July 29, 2007
Choquequirao-Machu Picchu Trek Day 1
Stats for the day: 22 Horizontal KM Walking (half a marathon), 1300 Meters Down (equivalent to going from the estimated roof of the Burj Dubai tower to the ground, twice), 550 Meters Up (as high as the roof of the Sears Tower, plus a football field)
I met Chantelle and Kim at the main plaza early today, and we together we headed to the bus station for our 6:00 bus. The ride lasted four hours and took us through some beautiful country. I slept through most of it, but still, it was nice getting out of the city. The bus dropped us off at an intersection from which we grabbed a taxi straight down a huge hill to Cachora, the starting point of our trek. I kind of felt cheated because the driver had his engine turned off for the most part, but he still got us there. We grabbed a quick bite to eat in Cachora and started walking.
The first part of the trail was very easy. We dropped down a bit and walked past a lot of farmland and friendly locals. Only around ten tourists take this trail every day, so village life still seems fairly intact, unlike along other popular treks where everyone is out to make a quick buck at your expense. The few other tourists we did see were all accompanied by a guide, and mules were carrying their stuff. My pack weighed about forty-five pounds, but it wasn't a problem to conquer the small rolling hills of the region.
After a few hours, we reached our first "pass." We had an amazing view of the region from the top of green hills and snowcapped mountains, and we could already see our campsite for the day. The only problem was that it was on the other side of the canyon, so first we'd have to go to the bottom, then back up. The Apurimac River that had carved its way through the region over the eons didn't look too far away, and if I listened closely I could even hear its rushing water. Some guides and muleteers coming back from Choquequirao cheered us on as they no doubt didn't see many people carrying their own stuff.
We had our work cut out for us. For the next two hours, we zigzagged our way down the steep path in the hot sun. When you're as high up as we were, your mind plays tricks on you. We kept dropping further and further down, but the river never seemed to get any closer. At this point, Chantelle was already complaining about not having donkeys to carry her stuff, and she vowed to get one tomorrow if possible. No doubt she was jealous seeing all of the other tourists carrying nothing but their cameras and water. This upset me because my plan was to do the whole trek other than the most difficult section without any help, and we had only begun walking. I'm not very fond of using pack animals on treks because they shit all over the trails, kick up tons of dust, are difficult to pass because they take up so much space, and they require a muleteer who has to be cooked for and paid to return to his village at the end of the trek.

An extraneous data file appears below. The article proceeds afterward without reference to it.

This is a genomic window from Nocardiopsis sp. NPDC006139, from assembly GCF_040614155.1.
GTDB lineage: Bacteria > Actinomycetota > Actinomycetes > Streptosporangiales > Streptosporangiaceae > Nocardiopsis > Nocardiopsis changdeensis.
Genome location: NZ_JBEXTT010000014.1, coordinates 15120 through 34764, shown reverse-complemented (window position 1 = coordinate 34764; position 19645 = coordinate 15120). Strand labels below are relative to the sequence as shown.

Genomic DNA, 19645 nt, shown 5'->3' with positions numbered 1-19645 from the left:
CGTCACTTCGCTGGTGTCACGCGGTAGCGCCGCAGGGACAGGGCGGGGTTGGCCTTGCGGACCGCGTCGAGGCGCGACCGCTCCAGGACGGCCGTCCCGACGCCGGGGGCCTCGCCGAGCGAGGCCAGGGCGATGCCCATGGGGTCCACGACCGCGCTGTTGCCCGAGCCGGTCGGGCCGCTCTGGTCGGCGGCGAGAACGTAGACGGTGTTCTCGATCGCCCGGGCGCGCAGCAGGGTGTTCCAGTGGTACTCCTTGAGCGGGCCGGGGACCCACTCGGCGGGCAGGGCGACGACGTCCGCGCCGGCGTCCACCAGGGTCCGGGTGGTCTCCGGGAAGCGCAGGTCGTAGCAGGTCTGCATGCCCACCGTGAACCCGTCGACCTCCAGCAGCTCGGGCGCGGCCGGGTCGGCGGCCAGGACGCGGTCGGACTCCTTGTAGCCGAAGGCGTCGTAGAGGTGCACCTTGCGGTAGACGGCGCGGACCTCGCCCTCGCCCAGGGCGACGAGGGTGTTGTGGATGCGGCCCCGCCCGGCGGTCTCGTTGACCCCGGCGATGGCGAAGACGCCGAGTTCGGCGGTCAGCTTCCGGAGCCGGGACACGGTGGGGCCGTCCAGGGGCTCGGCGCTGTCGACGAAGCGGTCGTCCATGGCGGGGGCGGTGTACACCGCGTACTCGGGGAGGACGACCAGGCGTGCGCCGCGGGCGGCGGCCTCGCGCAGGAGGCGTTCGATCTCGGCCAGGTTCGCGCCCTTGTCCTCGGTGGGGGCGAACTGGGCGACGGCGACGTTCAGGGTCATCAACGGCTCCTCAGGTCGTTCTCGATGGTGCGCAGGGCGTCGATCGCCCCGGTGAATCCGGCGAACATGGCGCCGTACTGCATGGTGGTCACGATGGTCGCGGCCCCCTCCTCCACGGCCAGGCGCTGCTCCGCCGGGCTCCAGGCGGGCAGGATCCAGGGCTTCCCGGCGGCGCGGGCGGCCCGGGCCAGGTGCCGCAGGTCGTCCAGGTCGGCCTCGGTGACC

Eventually we reached the mighty Apurimac, a river near the source of the Amazon that's full of class V and VI rapids and has claimed the lives of many rafters over the years. Luckily for us, our Apurimac experience only consisted of signing in at a checkpoint and walking across a well-built bridge.
From there, it was an exhausting two-hour climb up the other side of the canyon on an equally steep path as the one we had just come down to our campsite. Darkness fell halfway through the climb and the full moon wasn't quite high enough above the mountains to provide us with any light. It can get pretty lonely walking straight uphill in the dark, but at least it was warm at our relatively low altitude of 2200 meters.
We reached our campsite exhausted, but in good spirits as we could finally get rid of some of the weight we were carrying by cooking dinner. The moon eventually did come up and provided us with a great view of the canyon we had just traversed. We went to bed excited that we'd already get to see Choquequirao by midday tomorrow.
The photo album for this entry is here.